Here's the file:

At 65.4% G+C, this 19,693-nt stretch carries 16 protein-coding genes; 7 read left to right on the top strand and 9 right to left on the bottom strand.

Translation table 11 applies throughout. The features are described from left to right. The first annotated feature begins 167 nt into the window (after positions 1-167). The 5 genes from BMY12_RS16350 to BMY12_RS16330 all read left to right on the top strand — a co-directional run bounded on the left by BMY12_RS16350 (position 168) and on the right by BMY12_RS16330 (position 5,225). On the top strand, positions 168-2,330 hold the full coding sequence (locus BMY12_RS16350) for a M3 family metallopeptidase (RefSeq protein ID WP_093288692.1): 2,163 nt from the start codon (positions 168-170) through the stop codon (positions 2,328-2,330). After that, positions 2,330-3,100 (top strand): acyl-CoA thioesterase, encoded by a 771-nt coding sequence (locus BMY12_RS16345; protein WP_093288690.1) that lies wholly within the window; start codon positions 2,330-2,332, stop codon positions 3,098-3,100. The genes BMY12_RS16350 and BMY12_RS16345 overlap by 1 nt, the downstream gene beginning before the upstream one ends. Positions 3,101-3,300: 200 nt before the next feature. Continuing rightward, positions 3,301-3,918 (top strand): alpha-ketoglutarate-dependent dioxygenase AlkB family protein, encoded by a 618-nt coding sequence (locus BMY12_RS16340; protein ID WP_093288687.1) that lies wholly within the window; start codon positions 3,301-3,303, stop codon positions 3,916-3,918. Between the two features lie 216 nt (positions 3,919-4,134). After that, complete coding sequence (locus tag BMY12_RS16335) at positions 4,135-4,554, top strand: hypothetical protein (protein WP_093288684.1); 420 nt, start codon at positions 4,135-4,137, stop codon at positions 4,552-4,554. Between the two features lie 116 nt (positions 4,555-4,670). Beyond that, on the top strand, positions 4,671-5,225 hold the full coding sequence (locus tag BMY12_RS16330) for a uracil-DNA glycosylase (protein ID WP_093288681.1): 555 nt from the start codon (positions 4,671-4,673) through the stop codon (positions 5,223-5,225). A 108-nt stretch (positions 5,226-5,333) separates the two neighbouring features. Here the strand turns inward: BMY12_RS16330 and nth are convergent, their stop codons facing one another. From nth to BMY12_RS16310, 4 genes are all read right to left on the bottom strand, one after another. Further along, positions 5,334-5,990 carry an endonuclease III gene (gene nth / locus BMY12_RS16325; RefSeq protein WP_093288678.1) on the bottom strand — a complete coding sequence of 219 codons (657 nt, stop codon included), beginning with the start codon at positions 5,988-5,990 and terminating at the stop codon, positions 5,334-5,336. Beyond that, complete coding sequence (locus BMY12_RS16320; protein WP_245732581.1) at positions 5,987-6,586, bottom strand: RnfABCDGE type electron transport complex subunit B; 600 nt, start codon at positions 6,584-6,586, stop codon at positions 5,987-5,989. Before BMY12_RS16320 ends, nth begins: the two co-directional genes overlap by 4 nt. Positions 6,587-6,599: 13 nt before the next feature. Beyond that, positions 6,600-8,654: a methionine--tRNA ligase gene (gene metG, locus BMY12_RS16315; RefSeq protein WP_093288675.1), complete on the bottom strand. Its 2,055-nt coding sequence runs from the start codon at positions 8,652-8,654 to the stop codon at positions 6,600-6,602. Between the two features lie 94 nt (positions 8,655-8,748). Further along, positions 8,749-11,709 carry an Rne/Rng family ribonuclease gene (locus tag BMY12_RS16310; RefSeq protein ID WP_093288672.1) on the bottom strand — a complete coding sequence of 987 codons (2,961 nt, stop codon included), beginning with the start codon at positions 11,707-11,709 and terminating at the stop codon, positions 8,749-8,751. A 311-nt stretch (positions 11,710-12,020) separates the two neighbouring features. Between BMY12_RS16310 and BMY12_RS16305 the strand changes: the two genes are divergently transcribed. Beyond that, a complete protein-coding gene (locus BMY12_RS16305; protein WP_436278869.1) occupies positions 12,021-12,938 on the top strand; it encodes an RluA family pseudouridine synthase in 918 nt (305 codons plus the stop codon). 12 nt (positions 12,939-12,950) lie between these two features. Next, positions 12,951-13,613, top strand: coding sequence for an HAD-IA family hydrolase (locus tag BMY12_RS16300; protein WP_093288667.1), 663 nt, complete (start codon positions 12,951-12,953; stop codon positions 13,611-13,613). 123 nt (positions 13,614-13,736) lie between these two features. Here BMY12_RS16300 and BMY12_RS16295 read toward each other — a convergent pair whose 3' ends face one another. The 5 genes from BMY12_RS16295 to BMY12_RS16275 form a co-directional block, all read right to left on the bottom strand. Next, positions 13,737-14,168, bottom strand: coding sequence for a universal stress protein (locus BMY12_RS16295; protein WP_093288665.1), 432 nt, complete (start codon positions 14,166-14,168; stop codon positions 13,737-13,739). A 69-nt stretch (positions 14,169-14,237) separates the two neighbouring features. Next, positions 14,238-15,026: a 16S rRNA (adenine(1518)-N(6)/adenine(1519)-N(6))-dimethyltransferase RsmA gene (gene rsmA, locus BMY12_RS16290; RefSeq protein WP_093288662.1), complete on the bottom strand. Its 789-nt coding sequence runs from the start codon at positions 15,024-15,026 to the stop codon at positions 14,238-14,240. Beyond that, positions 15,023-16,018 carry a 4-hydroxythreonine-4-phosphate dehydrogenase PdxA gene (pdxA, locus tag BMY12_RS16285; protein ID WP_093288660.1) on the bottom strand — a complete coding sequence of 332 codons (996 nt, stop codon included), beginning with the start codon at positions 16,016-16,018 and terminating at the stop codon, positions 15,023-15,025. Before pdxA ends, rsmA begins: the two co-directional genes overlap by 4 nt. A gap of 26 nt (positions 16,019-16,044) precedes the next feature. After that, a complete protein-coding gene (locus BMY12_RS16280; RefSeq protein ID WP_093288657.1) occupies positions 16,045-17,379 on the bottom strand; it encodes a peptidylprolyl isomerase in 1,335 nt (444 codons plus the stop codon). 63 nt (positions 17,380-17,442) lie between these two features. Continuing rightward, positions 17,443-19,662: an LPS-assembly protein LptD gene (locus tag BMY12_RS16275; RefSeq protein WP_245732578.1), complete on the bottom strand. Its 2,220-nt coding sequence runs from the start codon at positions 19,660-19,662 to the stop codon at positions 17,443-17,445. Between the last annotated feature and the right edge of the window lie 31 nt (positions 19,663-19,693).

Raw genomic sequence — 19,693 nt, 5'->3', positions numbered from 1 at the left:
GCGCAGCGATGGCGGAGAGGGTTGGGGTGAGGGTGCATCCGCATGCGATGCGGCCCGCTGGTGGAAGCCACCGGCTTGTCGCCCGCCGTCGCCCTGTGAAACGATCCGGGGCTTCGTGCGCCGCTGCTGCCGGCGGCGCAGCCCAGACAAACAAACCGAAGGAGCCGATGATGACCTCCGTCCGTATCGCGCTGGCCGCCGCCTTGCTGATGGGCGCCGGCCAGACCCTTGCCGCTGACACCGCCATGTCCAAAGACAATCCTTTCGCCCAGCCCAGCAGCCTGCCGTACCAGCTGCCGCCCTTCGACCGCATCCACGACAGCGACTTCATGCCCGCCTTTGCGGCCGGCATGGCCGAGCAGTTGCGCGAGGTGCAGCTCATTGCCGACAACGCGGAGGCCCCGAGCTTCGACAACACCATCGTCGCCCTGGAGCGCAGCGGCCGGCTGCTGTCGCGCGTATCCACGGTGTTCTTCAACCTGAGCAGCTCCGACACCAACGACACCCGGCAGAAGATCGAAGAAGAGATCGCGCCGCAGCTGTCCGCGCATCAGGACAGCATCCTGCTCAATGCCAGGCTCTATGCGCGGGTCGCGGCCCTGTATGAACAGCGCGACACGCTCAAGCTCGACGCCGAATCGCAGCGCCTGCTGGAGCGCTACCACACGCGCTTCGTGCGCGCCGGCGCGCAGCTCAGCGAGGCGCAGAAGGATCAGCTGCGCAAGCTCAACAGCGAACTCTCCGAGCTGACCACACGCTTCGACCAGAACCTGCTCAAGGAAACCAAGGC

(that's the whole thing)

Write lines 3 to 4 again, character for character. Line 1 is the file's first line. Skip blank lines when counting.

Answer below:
Raw genomic sequence — 19,693 nt, 5'->3', positions numbered from 1 at the left:
GCGCAGCGATGGCGGAGAGGGTTGGGGTGAGGGTGCATCCGCATGCGATGCGGCCCGCTGGTGGAAGCCACCGGCTTGTCGCCCGCCGTCGCCCTGTGAAACGATCCGGGGCTTCGTGCGCCGCTGCTGCCGGCGGCGCAGCCCAGACAAACAAACCGAAGGAGCCGATGATGACCTCCGTCCGTATCGCGCTGGCCGCCGCCTTGCTGATGGGCGCCGGCCAGACCCTTGCCGCTGACACCGCCATGTCCAAAGACAATCCTTTCGCCCAGCCCAGCAGCCTGCCGTACCAGCTGCCGCCCTTCGACCGCATCCACGACAGCGACTTCATGCCCGCCTTTGCGGCCGGCATGGCCGAGCAGTTGCGCGAGGTGCAGCTCATTGCCGACAACGCGGAGGCCCCGAGCTTCGACAACACCATCGTCGCCCTGGAGCGCAGCGGCCGGCTGCTGTCGCGCGTATCCACGGTGTTCTTCAACCTGAGCAGCTCCGACACCAACGACACCCGGCAGAAGATCGAAGAAGAGATCGCGCCGCAGCTGTCCGCGCATCAGGACAGCATCCTGCTCAATGCCAGGCTCTATGCGCGGGTCGCGGCCCTGTATGAACAGCGCGACACGCTCAAGCTCGACGCCGAATCGCAGCGCCTGCTGGAGCGCTACCACACGCGCTTCGTGCGCGCCGGCGCGCAGCTCAGCGAGGCGCAGAAGGATCAGCTGCGCAAGCTCAACAGCGAACTCTCCGAGCTGACCACACGCTTCGACCAGAACCTGCTCAAGGAAACCAAGGC